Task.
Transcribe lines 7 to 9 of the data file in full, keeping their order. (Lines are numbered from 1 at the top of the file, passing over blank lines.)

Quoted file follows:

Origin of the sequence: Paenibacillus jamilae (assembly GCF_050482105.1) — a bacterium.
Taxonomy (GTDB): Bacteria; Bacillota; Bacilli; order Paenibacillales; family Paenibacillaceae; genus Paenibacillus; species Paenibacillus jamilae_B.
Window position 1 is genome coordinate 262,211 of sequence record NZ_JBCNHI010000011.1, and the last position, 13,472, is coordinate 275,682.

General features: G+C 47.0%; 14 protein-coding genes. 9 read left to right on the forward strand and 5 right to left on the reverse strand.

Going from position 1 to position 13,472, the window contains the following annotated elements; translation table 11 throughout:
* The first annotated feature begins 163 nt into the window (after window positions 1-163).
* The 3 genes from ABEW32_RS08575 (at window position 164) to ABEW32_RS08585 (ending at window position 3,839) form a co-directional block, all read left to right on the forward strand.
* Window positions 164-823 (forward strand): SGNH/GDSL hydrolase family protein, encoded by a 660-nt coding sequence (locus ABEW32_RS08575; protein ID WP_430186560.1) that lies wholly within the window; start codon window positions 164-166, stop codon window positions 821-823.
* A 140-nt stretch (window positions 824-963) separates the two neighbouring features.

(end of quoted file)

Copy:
* The 3 genes from ABEW32_RS08575 (at window position 164) to ABEW32_RS08585 (ending at window position 3,839) form a co-directional block, all read left to right on the forward strand.
* Window positions 164-823 (forward strand): SGNH/GDSL hydrolase family protein, encoded by a 660-nt coding sequence (locus ABEW32_RS08575; protein ID WP_430186560.1) that lies wholly within the window; start codon window positions 164-166, stop codon window positions 821-823.
* A 140-nt stretch (window positions 824-963) separates the two neighbouring features.